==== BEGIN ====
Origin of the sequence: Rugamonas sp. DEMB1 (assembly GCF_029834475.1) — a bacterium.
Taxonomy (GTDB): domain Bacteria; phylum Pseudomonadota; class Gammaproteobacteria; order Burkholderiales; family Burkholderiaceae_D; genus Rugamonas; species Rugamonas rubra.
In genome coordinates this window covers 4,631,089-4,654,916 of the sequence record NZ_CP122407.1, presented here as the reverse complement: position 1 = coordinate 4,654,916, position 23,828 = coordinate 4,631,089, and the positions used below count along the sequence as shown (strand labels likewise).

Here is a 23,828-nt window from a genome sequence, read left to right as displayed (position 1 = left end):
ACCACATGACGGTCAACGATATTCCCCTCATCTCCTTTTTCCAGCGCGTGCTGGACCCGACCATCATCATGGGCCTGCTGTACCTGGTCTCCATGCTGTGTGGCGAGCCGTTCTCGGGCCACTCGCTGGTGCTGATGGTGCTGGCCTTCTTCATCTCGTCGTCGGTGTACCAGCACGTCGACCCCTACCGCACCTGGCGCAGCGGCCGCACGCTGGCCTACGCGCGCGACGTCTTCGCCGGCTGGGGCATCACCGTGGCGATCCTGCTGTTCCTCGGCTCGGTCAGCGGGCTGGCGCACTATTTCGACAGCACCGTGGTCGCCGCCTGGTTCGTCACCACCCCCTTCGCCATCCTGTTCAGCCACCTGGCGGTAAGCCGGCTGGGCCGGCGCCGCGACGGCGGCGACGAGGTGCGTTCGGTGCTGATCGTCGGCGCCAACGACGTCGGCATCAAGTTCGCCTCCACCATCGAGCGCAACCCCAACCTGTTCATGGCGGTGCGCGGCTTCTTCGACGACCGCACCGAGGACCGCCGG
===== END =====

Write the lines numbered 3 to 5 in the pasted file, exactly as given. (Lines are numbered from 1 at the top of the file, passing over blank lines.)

In genome coordinates this window covers 4,631,089-4,654,916 of the sequence record NZ_CP122407.1, presented here as the reverse complement: position 1 = coordinate 4,654,916, position 23,828 = coordinate 4,631,089, and the positions used below count along the sequence as shown (strand labels likewise).

Here is a 23,828-nt window from a genome sequence, read left to right as displayed (position 1 = left end):
ACCACATGACGGTCAACGATATTCCCCTCATCTCCTTTTTCCAGCGCGTGCTGGACCCGACCATCATCATGGGCCTGCTGTACCTGGTCTCCATGCTGTGTGGCGAGCCGTTCTCGGGCCACTCGCTGGTGCTGATGGTGCTGGCCTTCTTCATCTCGTCGTCGGTGTACCAGCACGTCGACCCCTACCGCACCTGGCGCAGCGGCCGCACGCTGGCCTACGCGCGCGACGTCTTCGCCGGCTGGGGCATCACCGTGGCGATCCTGCTGTTCCTCGGCTCGGTCAGCGGGCTGGCGCACTATTTCGACAGCACCGTGGTCGCCGCCTGGTTCGTCACCACCCCCTTCGCCATCCTGTTCAGCCACCTGGCGGTAAGCCGGCTGGGCCGGCGCCGCGACGGCGGCGACGAGGTGCGTTCGGTGCTGATCGTCGGCGCCAACGACGTCGGCATCAAGTTCGCCTCCACCATCGAGCGCAACCCCAACCTGTTCATGGCGGTGCGCGGCTTCTTCGACGACCGCACCGAGGACCGCCGG